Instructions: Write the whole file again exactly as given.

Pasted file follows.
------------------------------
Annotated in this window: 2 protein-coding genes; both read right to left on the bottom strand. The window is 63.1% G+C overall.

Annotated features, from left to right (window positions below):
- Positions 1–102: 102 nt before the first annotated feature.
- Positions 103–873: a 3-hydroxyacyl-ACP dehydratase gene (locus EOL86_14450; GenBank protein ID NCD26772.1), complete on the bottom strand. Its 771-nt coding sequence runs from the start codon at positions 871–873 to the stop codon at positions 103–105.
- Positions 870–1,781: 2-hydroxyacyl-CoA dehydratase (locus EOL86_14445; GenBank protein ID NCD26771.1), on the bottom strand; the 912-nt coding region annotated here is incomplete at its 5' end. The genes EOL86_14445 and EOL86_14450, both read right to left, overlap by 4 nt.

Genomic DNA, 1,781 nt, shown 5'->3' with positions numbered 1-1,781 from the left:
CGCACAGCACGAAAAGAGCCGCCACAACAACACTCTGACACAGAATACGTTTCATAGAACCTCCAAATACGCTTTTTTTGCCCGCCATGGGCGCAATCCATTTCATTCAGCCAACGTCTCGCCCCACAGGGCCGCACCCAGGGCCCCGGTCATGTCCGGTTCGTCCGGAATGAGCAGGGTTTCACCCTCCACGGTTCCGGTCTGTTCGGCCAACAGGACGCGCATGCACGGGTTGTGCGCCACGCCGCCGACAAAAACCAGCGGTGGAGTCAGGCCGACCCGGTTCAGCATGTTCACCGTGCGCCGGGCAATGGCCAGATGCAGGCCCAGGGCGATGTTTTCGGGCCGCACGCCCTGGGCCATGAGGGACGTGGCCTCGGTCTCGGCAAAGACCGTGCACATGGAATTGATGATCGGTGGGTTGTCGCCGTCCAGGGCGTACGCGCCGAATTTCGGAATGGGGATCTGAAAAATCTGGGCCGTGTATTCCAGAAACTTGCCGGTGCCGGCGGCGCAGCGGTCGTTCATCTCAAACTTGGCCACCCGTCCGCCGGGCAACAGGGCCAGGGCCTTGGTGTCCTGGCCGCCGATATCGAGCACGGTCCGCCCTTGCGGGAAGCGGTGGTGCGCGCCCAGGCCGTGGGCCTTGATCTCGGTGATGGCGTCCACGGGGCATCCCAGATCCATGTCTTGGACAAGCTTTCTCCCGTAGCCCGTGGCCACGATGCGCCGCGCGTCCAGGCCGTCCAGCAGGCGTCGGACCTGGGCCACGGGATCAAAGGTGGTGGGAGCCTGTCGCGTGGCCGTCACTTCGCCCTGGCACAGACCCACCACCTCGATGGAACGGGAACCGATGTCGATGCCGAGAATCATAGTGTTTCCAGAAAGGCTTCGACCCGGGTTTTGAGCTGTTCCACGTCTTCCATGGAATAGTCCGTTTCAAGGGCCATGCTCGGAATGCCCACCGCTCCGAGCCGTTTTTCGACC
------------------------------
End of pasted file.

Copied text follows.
Annotated in this window: 2 protein-coding genes; both read right to left on the bottom strand. The window is 63.1% G+C overall.

Annotated features, from left to right (window positions below):
- Positions 1–102: 102 nt before the first annotated feature.
- Positions 103–873: a 3-hydroxyacyl-ACP dehydratase gene (locus EOL86_14450; GenBank protein ID NCD26772.1), complete on the bottom strand. Its 771-nt coding sequence runs from the start codon at positions 871–873 to the stop codon at positions 103–105.
- Positions 870–1,781: 2-hydroxyacyl-CoA dehydratase (locus EOL86_14445; GenBank protein ID NCD26771.1), on the bottom strand; the 912-nt coding region annotated here is incomplete at its 5' end. The genes EOL86_14445 and EOL86_14450, both read right to left, overlap by 4 nt.

Genomic DNA, 1,781 nt, shown 5'->3' with positions numbered 1-1,781 from the left:
CGCACAGCACGAAAAGAGCCGCCACAACAACACTCTGACACAGAATACGTTTCATAGAACCTCCAAATACGCTTTTTTTGCCCGCCATGGGCGCAATCCATTTCATTCAGCCAACGTCTCGCCCCACAGGGCCGCACCCAGGGCCCCGGTCATGTCCGGTTCGTCCGGAATGAGCAGGGTTTCACCCTCCACGGTTCCGGTCTGTTCGGCCAACAGGACGCGCATGCACGGGTTGTGCGCCACGCCGCCGACAAAAACCAGCGGTGGAGTCAGGCCGACCCGGTTCAGCATGTTCACCGTGCGCCGGGCAATGGCCAGATGCAGGCCCAGGGCGATGTTTTCGGGCCGCACGCCCTGGGCCATGAGGGACGTGGCCTCGGTCTCGGCAAAGACCGTGCACATGGAATTGATGATCGGTGGGTTGTCGCCGTCCAGGGCGTACGCGCCGAATTTCGGAATGGGGATCTGAAAAATCTGGGCCGTGTATTCCAGAAACTTGCCGGTGCCGGCGGCGCAGCGGTCGTTCATCTCAAACTTGGCCACCCGTCCGCCGGGCAACAGGGCCAGGGCCTTGGTGTCCTGGCCGCCGATATCGAGCACGGTCCGCCCTTGCGGGAAGCGGTGGTGCGCGCCCAGGCCGTGGGCCTTGATCTCGGTGATGGCGTCCACGGGGCATCCCAGATCCATGTCTTGGACAAGCTTTCTCCCGTAGCCCGTGGCCACGATGCGCCGCGCGTCCAGGCCGTCCAGCAGGCGTCGGACCTGGGCCACGGGATCAAAGGTGGTGGGAGCCTGTCGCGTGGCCGTCACTTCGCCCTGGCACAGACCCACCACCTCGATGGAACGGGAACCGATGTCGATGCCGAGAATCATAGTGTTTCCAGAAAGGCTTCGACCCGGGTTTTGAGCTGTTCCACGTCTTCCATGGAATAGTCCGTTTCAAGGGCCATGCTCGGAATGCCCACCGCTCCGAGCCGTTTTTCGACC